With $540 million (wait — it just went up to $640 million!) on the line, it's not surprising that Alabama resident Lance Larka is willing to drive across the state line for a chance to win the record Mega Millions jackpot.
In the sign of the bigger cultural struggle in a post-Mubarak Egypt, a court has ordered the government to ban pornographic Internet sites.
One of the big questions facing Egypt now that Hosni Mubarak's 30-year rule has ended is what kind of role religion will play in the new government. Some of the Islamists who control parliament have expressed that they would like the country ruled by sharia.
Republican Congressman Todd Young helped draft Rep. Paul Ryan's 2013 budget that passed in the House of Representatives on Thursday. Congressman Young speaks with guest host Jacki Lyden about the budget plan and Democrats' opposition to it, including calls that the plan would hurt programs like food stamps and Medicaid.
Guest host Jacki Lyden continues the conversation about the passage of Congressman Paul Ryan's budget plan in the House of Representatives. Lyden speaks with NPR Washington Editor S.V. Date about what the vote means and whether the plan's passage may signal long budget battles ahead.
Originally published on Fri March 30, 2012 1:17 pm
The FBI's top cyber cop retires today after nearly a quarter century in federal law enforcement.
Shawn Henry started looking into computer issues in the run up to Y2K (the arrival of the year 2000). He says that experience left him hungry to learn more about the way electronics were changing the way we live — and the way criminals operate.The movement of so much sensitive information online poses an "existential threat," according to Henry.
AMC's The Killing started strong, with raves from critics and an impressively loyal core of viewers. But in the final episode of the year, when it left its season-long murder mystery intentionally unresolved, most fans felt angry, even betrayed. HBO's Game of Thrones, on the other hand, took a bit longer to get established, and to get as much attention. But thanks to some strong performances and a few bold strokes of plot, Game of Thrones — based on the George R. R.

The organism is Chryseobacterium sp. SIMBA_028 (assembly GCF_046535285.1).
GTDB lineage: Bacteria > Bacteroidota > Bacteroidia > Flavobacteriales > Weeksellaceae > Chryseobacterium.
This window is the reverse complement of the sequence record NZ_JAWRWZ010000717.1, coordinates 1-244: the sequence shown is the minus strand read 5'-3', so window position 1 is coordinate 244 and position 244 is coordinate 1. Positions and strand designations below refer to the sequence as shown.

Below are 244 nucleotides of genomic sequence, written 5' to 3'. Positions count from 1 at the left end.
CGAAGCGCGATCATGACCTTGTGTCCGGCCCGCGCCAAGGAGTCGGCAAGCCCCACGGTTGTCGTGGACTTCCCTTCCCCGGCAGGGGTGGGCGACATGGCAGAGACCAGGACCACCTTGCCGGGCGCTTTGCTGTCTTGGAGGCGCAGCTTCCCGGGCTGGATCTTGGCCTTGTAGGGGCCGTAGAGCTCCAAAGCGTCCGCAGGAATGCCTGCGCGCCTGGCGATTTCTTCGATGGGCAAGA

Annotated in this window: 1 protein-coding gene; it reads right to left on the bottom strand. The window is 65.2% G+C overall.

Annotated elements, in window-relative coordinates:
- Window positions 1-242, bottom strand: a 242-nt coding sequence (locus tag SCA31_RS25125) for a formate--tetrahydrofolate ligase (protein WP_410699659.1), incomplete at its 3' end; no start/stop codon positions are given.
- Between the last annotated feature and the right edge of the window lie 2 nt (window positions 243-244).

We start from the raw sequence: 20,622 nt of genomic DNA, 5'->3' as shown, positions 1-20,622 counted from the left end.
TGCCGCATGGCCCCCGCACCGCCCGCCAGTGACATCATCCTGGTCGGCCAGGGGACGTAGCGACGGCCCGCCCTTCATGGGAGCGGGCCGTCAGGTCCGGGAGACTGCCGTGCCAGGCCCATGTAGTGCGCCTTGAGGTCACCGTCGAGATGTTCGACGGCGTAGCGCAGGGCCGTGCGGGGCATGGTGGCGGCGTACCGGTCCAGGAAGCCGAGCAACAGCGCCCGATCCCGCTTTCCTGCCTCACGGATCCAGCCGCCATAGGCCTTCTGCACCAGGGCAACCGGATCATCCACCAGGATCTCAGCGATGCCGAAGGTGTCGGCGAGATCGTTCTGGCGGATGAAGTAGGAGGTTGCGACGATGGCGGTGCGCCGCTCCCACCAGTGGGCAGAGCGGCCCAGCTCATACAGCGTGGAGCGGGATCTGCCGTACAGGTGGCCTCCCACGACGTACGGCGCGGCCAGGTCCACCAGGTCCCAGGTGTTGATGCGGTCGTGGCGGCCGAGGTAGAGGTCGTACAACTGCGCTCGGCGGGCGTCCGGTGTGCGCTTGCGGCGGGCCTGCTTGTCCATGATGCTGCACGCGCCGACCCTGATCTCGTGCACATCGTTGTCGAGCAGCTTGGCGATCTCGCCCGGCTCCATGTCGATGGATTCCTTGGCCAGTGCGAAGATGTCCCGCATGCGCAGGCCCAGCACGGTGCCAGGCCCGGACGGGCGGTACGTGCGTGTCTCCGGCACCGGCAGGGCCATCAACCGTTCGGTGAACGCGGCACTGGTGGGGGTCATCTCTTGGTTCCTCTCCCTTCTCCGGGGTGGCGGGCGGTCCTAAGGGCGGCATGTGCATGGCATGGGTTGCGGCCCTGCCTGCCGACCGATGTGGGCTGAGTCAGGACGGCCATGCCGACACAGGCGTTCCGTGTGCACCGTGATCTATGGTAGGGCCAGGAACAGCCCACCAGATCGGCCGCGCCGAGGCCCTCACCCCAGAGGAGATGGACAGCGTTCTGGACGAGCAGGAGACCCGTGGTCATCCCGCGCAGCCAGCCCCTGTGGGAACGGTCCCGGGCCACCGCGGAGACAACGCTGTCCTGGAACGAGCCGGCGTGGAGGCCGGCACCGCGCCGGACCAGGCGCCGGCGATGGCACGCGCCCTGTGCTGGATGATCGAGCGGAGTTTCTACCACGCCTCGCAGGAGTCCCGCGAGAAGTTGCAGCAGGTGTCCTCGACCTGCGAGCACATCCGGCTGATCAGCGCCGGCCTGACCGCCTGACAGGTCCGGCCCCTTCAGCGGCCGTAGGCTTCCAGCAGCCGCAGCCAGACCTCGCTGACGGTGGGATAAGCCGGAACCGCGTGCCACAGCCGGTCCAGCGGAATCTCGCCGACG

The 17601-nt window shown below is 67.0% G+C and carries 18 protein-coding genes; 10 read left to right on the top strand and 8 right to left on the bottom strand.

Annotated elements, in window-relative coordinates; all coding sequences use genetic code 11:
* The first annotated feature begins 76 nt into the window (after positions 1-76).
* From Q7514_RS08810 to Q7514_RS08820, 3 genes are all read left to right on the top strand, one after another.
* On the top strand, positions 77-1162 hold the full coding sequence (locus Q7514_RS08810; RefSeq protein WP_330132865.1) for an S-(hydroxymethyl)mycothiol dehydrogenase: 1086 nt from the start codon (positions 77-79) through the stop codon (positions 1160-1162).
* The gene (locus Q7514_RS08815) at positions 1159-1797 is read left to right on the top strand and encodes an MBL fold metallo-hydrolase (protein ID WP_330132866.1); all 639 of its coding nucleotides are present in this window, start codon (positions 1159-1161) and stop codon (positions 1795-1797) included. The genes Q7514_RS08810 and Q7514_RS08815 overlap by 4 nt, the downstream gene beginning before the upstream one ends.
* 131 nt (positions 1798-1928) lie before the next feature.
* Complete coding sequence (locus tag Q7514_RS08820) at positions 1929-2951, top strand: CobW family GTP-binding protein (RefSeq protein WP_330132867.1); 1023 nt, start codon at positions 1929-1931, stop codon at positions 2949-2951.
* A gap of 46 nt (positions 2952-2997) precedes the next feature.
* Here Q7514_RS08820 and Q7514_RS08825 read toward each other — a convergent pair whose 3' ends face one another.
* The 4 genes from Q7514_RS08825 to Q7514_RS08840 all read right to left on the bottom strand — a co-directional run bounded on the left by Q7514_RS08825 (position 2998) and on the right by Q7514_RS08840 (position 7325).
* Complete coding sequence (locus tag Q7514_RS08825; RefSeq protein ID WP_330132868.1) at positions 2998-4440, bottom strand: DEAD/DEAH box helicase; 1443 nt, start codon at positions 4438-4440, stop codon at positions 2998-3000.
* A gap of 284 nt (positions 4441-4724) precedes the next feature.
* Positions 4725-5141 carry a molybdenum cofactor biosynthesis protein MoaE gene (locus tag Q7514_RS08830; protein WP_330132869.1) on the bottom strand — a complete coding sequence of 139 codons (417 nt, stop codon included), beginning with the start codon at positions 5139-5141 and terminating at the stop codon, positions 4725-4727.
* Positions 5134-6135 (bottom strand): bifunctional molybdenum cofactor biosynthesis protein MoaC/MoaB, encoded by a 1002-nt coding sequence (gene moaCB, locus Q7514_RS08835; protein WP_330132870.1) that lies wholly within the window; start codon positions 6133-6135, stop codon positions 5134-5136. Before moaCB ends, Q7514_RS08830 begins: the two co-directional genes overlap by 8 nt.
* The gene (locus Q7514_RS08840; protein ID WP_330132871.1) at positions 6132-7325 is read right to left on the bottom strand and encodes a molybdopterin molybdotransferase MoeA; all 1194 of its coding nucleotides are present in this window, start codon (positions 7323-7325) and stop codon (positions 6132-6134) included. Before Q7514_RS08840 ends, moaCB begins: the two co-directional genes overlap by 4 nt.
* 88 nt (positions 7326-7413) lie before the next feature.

In Wisconsin, "state elections officials ordered a set of historic recall elections Friday, making [Republican] Scott Walker the third governor in the nation to face a recall and Rebecca Kleefisch [R] the first lieutenant governor to face one," Milwaukee's Journal Sentinel reports.
The U.S. Food and Drug Administration has denied a call to ban the plastic additive BPA from food packaging. The action comes after government scientists found little reason to think people are being harmed by the chemical.
The FDA was responding to a petition from the Natural Resources Defense Council, which called for the ban on BPA, also known as bisphenol A, from any use where it comes in contact with food.
During nine years on the run in Pakistan, Osama bin Laden used at least five safe houses and fathered four children, the youngest of his three wives has told Pakistani investigators, according to The New York Times.
Amal Ahmad Abdul Fateh, now 30, married bin Laden in 2000.
There will be no more "Mr. Nice Guy" in New York. No more "K2," "Skunk" or "Zohai" either.
The New York State Health Department banned the sale of synthetic marijuana products like those on Thursday. So all kinds of wacky stuff that's made to get people high — but is often disguised as potpourri, incense or some mixture of herbs — is now verboten.